I had to have surgery recently, which meant I had to stop taking my Metformin for over a week in preparation. Under my doctor’s direction, I went on a program that was very like phase one or two of Atkins (or South Beach, if you like. They are very similar). Under this plan, my type 2 diabetes (meaning my blood sugar) was completely under control. My diabetes is not as severe as many folks’, but I think most of us have been led to believe we need a lot more carbohydrate than what is actually necessary. And I agree with the assessment that we’re also being led to believe that some “whole grain” foods are better for us than what they actually are.

  • Rose

    The use of vinegar(white or cider)after a meal may decrease the need for the use of antacids after as well.

  • BimBam

    They said whole foods are good for you.

    Does not work with purple sweet potato. Sugar readings go to the roof, even if eaten with some of the skin.

  • Dotty

    They , the VA, said in 2005 that i was prediabetic type 2. wanted to start me on Metformin. I refused. Now they say i am full blown type 1 and want me on insulin. that’s cuz i ran out of money and wasnt taking my health food store stuff for a couple of months. If i take Dr. Christopher’s Pancrea Formula and Bitter Melon and Gymnea I feel great, the eyesight and nearves are being fixed and my sugar numbers are going down. I cut out all breads and noodles, pop, white sugar, white flour, follow Dr. Christopher’s mucusless diet and N W walker’s and Airolas diet too. nuts, seeds all raw, whole oats and wheat, soaked or sprouted is best, lots of veggies, some juiced, blueberries, apples bananas, a little fish and chicken a couple times a week. Dont forget fertile eggs 2 or 3 days aweek, goat dry milk and goat cheese. I also take apple cider vinegar, and Hydrogen Peroxide food grade every day. I walk or ride my bike at least 1/2 hour or more each day. And I pray for more wisdom too.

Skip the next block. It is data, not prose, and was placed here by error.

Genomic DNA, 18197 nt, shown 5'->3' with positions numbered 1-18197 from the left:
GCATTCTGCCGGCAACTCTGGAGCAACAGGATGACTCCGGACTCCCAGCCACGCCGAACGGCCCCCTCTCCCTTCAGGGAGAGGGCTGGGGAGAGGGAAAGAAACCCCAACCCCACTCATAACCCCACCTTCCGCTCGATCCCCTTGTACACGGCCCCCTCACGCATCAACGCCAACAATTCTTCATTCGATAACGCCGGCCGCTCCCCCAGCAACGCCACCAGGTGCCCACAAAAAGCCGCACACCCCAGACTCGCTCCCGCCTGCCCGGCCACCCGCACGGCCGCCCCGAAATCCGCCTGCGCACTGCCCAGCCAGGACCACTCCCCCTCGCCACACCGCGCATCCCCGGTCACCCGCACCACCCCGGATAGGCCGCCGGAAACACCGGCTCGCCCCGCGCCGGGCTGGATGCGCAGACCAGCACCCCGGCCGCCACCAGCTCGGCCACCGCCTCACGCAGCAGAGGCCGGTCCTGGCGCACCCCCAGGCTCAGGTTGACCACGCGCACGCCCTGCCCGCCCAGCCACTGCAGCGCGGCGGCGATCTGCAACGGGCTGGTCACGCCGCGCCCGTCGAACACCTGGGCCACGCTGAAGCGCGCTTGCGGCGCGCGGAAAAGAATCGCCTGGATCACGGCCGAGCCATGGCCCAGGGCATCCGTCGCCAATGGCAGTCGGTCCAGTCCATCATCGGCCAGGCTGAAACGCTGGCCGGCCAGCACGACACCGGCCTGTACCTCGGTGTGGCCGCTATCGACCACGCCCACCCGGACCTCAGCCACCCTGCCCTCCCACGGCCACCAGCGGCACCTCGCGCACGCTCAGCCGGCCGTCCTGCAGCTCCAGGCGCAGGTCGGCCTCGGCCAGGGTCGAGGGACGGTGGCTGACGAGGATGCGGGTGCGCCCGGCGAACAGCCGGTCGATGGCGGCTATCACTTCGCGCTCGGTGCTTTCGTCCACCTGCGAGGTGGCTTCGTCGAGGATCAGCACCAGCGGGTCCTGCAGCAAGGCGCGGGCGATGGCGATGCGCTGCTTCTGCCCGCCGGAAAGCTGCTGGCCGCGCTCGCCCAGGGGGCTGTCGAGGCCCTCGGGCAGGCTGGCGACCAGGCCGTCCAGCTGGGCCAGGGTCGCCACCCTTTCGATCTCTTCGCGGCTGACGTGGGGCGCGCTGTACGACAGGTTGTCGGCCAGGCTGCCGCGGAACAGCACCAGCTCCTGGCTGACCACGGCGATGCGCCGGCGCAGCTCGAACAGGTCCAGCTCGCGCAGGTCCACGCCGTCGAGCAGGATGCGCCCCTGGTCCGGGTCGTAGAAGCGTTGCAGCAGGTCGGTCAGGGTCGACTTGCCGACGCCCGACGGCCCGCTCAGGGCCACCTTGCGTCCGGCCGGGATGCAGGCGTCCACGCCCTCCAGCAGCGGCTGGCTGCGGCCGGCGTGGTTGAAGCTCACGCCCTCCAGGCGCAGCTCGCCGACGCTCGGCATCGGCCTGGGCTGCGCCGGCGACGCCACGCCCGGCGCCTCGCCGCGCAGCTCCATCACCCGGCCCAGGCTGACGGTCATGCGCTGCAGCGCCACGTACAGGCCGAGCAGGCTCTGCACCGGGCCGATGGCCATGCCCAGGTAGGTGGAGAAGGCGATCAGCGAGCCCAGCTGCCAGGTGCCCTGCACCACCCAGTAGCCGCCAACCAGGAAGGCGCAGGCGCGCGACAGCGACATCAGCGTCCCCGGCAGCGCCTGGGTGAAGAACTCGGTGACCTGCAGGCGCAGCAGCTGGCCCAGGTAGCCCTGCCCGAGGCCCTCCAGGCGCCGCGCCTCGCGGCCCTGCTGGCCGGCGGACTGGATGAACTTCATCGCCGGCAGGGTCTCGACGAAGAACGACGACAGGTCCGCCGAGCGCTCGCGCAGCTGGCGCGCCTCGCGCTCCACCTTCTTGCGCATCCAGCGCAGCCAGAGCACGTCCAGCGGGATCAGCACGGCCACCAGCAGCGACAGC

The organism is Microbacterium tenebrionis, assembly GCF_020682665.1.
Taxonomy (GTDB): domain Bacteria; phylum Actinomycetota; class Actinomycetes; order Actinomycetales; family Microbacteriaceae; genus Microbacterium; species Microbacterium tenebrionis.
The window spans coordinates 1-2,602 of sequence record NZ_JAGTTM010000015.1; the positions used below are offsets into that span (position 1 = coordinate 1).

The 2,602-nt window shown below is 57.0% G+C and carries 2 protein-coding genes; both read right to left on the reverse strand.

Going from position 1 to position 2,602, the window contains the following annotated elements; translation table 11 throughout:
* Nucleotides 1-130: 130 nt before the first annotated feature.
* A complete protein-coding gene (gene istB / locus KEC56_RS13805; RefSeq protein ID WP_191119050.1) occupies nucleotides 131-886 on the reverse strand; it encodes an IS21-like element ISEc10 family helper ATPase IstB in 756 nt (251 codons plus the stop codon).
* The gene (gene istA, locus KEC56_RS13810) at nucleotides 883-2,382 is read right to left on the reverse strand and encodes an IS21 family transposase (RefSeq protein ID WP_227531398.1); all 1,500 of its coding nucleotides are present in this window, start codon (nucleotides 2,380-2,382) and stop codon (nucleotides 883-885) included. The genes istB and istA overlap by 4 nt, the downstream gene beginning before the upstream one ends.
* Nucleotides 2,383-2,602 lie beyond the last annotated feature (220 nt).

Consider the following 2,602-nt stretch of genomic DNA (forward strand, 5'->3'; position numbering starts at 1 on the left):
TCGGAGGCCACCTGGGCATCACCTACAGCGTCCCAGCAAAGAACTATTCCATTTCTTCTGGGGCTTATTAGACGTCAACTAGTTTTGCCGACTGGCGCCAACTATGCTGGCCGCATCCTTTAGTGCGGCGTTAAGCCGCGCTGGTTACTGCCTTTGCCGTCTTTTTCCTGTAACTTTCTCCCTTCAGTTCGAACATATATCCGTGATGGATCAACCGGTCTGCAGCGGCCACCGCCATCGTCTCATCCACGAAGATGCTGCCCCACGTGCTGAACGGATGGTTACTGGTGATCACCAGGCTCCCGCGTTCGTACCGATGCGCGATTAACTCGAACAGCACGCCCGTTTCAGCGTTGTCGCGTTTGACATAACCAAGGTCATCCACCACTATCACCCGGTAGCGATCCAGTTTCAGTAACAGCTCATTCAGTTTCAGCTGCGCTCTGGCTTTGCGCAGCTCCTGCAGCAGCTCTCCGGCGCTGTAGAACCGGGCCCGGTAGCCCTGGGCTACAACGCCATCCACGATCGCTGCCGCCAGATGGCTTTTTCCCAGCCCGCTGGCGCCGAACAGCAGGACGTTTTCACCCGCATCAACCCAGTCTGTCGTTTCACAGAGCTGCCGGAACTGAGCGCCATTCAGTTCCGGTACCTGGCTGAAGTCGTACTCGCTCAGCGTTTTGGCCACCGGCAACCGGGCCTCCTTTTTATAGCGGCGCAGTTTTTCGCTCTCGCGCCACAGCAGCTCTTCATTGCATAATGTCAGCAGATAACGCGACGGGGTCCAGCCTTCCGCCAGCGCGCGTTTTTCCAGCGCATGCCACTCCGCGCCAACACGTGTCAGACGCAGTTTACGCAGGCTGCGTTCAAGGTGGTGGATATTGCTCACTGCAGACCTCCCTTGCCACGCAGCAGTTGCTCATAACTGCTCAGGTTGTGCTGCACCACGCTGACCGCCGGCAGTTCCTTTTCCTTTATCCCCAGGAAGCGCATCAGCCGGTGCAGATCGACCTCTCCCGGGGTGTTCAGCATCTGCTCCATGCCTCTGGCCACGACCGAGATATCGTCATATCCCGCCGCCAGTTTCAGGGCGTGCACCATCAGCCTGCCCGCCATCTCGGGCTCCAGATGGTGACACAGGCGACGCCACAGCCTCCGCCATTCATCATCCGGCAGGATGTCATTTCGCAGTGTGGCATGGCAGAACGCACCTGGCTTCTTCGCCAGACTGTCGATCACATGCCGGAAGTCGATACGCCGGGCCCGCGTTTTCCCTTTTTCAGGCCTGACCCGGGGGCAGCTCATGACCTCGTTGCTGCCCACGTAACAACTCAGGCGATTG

• John_C

    Great article..

    I stay away from grains as much as possible – yes even whole grains most surely can make your blood sugar take off like a rocket!

    Only your Blood Testing Meter knows for sure! Best feedback possible..

  • Fntstic site here. So mny web sites like this cover subjects tht just rent covered by mgzines. I dont know how we got by 12 yers go with just newsppers nd mgzines.